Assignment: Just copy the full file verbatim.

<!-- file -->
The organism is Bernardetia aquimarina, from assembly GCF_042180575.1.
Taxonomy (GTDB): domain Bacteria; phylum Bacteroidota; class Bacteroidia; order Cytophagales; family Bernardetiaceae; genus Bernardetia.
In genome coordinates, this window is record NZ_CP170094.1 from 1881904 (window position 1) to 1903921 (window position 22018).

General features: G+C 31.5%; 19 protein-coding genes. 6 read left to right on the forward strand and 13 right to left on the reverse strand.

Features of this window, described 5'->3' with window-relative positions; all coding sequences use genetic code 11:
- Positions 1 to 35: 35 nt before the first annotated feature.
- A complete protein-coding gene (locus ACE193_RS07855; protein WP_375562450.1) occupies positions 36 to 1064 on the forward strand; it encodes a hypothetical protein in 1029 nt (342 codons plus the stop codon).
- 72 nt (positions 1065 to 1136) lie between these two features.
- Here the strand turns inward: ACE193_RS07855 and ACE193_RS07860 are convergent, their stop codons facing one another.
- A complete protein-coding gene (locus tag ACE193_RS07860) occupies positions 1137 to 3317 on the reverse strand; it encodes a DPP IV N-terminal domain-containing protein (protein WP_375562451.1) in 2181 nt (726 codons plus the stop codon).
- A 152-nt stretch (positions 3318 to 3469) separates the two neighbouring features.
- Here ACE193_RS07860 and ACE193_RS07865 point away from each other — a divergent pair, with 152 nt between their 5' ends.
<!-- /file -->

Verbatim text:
The organism is Bernardetia aquimarina, from assembly GCF_042180575.1.
Taxonomy (GTDB): domain Bacteria; phylum Bacteroidota; class Bacteroidia; order Cytophagales; family Bernardetiaceae; genus Bernardetia.
In genome coordinates, this window is record NZ_CP170094.1 from 1881904 (window position 1) to 1903921 (window position 22018).

General features: G+C 31.5%; 19 protein-coding genes. 6 read left to right on the forward strand and 13 right to left on the reverse strand.

Features of this window, described 5'->3' with window-relative positions; all coding sequences use genetic code 11:
- Positions 1 to 35: 35 nt before the first annotated feature.
- A complete protein-coding gene (locus ACE193_RS07855; protein WP_375562450.1) occupies positions 36 to 1064 on the forward strand; it encodes a hypothetical protein in 1029 nt (342 codons plus the stop codon).
- 72 nt (positions 1065 to 1136) lie between these two features.
- Here the strand turns inward: ACE193_RS07855 and ACE193_RS07860 are convergent, their stop codons facing one another.
- A complete protein-coding gene (locus tag ACE193_RS07860) occupies positions 1137 to 3317 on the reverse strand; it encodes a DPP IV N-terminal domain-containing protein (protein WP_375562451.1) in 2181 nt (726 codons plus the stop codon).
- A 152-nt stretch (positions 3318 to 3469) separates the two neighbouring features.
- Here ACE193_RS07860 and ACE193_RS07865 point away from each other — a divergent pair, with 152 nt between their 5' ends.